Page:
Peoria Landmark #435
*credit for use of original photo to be linked when updated.
I figured someone would know what this is, and if I were a gambling man I would have picked “mazr” – a fellow blogger and golfer.
A few notes about Sam Snead… a record 82 PGA Tour wins (Tiger Woods & Jack Nicklaus are currectly in second place with 73) and a 7 time major winner. (above him are Nicklaus, Woods, Hagen, Player, Hogan, Watson. Tied at 7 major wins are Palmer, Sarazen & Jones)
- Most PGA Tour victories at an event: 8 at the Greater Greensboro Open (1938, 1946, 1949, 1950, 1955, 1956, 1960, 1965)
- Oldest player to win a PGA Tour event: age 52 years, 10 months, 8 days at the 1965 Greater Greensboro Open
- Oldest player to make the cut at a major: age 67 years, 2 months, 7 days at the 1979 PGA Championship
- First PGA Tour player to shoot his age: 67 in the second round of the 1979 Quad Cities Open
- Oldest player to make a cut on the PGA Tour: age 67 years, 2 months, 21 days at the 1979 Manufacturers Hanover Westchester Classic.
- Only player to post a top ten finish in at least one major championship in five different decades.
I don’t know anything beyond what the caption from the original photos read – “My dad was an avid golfer. In the summer of 1957 he took me to Newman Golf Course in Peoria, IL to see professional golfer Sam Snead. These are the slides I took that day. He tried to teach me to golf but finally gave up after several years claiming I was “dangerous on a golf course”. He was right.”
Below is an account of Sam playing in Pekin, likely during the same exhibition tour, but I cannot confirm that. More photos from Newman Golf Course are interlaced.
I was born in East Peoria, Ill July 2nd, 1944 and raised in Pekin, Ill – a town of 30,000 close to Peoria, Ill. Some time in the early 5Os Sam Snead came to Peoria, Ill to play an exhibition. My mom and dad and my brothers and I went up to Peoria to see him. I must have been around 6 years old. I really don’t remember much except having to wiggle through the crowd to watch him tee off on the first hole.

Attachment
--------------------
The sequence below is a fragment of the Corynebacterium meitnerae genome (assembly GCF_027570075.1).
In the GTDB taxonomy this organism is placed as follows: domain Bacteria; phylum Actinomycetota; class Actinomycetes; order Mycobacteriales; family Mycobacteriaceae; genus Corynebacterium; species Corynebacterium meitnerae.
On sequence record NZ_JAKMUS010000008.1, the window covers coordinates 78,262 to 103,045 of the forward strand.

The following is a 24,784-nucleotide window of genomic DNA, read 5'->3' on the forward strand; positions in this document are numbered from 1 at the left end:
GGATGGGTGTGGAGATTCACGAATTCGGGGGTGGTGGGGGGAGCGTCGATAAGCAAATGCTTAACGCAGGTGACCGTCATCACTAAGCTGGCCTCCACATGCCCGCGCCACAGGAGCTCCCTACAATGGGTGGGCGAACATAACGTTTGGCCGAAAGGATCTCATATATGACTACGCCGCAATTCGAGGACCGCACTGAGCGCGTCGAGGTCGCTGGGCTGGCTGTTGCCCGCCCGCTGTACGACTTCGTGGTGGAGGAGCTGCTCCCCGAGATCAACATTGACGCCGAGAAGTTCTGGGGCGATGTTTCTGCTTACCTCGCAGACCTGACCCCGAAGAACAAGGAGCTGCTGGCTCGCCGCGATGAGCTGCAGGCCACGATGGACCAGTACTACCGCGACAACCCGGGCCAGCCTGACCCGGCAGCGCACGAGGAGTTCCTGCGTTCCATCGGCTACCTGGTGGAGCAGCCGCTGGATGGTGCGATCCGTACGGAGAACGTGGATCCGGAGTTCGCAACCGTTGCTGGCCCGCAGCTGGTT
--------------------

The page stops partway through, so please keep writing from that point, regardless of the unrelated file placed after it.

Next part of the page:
Some years later around 1958 my dad said that Sam was coming to Pekin Country Club to play an exhibition and that my older brother Jack was going to caddy for him and me and my younger brother Jerry were to watch the Pro Shop. Pekin Country Club was a nine hole course at which my dad had become greenskeeper and head professional in 1946 when we moved from East Peoria when I was two years old.
I was a bit jealous that Jack would get to caddy for Sam. I was to watch the first 9 holes and my younger brother Jerry the last 9 holes. It was amazing to see how far Sam could hit the ball. I had never seen anyone hit drives so close to the greens as he did on our course. My dad was playing with Sam.
As they got to the fifth hole a small crowd had gathered on the the 8th tee of Parkview, the public golf course across the railroad tracks. As I perused the crowd I could see Mike Gianessi standing there. He had just become the youngest ever to win the Tazewell County championship when he won at the age of seventeen. The fifth hole at PCC was about a 140 yard downhill par three. Sam probably hit a wedge to within 2 or 3 feet. My dad then hit it just outside of Sam and they both birdied the hole.
Hole number 7 was a par five which bordered the PCHS football stadium. I had never seen anyone hit it in two. As Sam got ready to hit his second shot on the par five he seemed to be confused and was asking my brother where the green was. My brother showed him and he lined up and hit a perfect shot straight out of bounds over the fence and onto the PCHS football stadium property to the right of #7 fairway.
He seemed to think that was where he wanted to hit it as he started walking after the ball. I just stood there knowing he had to come back and hit another. Finally my brother called to him and told him he had hit it out of bounds. He seemed irritated to me. He said something like “I asked you where the green was!” He had misunderstood my brother and it cost him a two stroke penalty.
He hit the next one on the green. I thought my dad would make up two strokes on Sam as he was 10′ off the green, pin high, 40′ from the pin in two where he could get a birdie and Sam was on in four probably looking at a six. But dad fluffed the chip shot and wound up with a par so he only made up one stroke on Sam. Sam wound up breaking the course record anyway shooting 64 or so. I was so discouraged after the seventh hole that I went up to relieve my younger brother at the Pro Shop early and let him go watch the rest of the front nine and the back nine.
Later I heard that as Sam drove up to PCC and got a look at the course he made a comment about the course looking like a cow pasture. At the time that hurt my feelings because my dad was greenskeeper and I had lived on the course all my life and it was my home. We didn’t have sprinklers in the fairways so if it didn’t rain the grass would turn brown. Later when I learned Sam’s history of how he grew up swinging a hickory stick in a cow pasture I realized he probably felt right at home.
**original photos used by permission. Flickr name: stevel504